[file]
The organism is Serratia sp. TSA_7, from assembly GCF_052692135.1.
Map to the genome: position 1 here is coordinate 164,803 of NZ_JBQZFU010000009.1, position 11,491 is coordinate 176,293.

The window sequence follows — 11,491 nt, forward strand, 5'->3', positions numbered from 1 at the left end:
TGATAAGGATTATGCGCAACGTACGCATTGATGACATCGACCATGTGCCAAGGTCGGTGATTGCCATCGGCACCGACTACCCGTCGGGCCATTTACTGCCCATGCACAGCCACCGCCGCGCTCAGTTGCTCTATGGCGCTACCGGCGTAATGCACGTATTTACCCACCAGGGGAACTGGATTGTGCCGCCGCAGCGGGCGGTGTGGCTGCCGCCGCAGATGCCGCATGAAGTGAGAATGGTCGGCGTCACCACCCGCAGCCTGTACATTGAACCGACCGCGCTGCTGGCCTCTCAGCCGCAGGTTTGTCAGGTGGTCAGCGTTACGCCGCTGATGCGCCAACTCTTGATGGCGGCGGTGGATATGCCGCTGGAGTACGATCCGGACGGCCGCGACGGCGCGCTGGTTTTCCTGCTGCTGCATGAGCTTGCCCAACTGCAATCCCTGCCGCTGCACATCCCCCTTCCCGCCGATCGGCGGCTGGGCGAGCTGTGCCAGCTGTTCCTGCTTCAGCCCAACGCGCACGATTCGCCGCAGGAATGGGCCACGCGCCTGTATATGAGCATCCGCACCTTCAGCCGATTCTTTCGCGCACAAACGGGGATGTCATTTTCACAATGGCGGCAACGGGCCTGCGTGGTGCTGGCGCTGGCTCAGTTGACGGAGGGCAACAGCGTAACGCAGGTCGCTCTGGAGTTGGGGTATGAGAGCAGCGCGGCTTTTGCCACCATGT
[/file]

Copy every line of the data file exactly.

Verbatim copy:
The organism is Serratia sp. TSA_7, from assembly GCF_052692135.1.
Map to the genome: position 1 here is coordinate 164,803 of NZ_JBQZFU010000009.1, position 11,491 is coordinate 176,293.

The window sequence follows — 11,491 nt, forward strand, 5'->3', positions numbered from 1 at the left end:
TGATAAGGATTATGCGCAACGTACGCATTGATGACATCGACCATGTGCCAAGGTCGGTGATTGCCATCGGCACCGACTACCCGTCGGGCCATTTACTGCCCATGCACAGCCACCGCCGCGCTCAGTTGCTCTATGGCGCTACCGGCGTAATGCACGTATTTACCCACCAGGGGAACTGGATTGTGCCGCCGCAGCGGGCGGTGTGGCTGCCGCCGCAGATGCCGCATGAAGTGAGAATGGTCGGCGTCACCACCCGCAGCCTGTACATTGAACCGACCGCGCTGCTGGCCTCTCAGCCGCAGGTTTGTCAGGTGGTCAGCGTTACGCCGCTGATGCGCCAACTCTTGATGGCGGCGGTGGATATGCCGCTGGAGTACGATCCGGACGGCCGCGACGGCGCGCTGGTTTTCCTGCTGCTGCATGAGCTTGCCCAACTGCAATCCCTGCCGCTGCACATCCCCCTTCCCGCCGATCGGCGGCTGGGCGAGCTGTGCCAGCTGTTCCTGCTTCAGCCCAACGCGCACGATTCGCCGCAGGAATGGGCCACGCGCCTGTATATGAGCATCCGCACCTTCAGCCGATTCTTTCGCGCACAAACGGGGATGTCATTTTCACAATGGCGGCAACGGGCCTGCGTGGTGCTGGCGCTGGCTCAGTTGACGGAGGGCAACAGCGTAACGCAGGTCGCTCTGGAGTTGGGGTATGAGAGCAGCGCGGCTTTTGCCACCATGT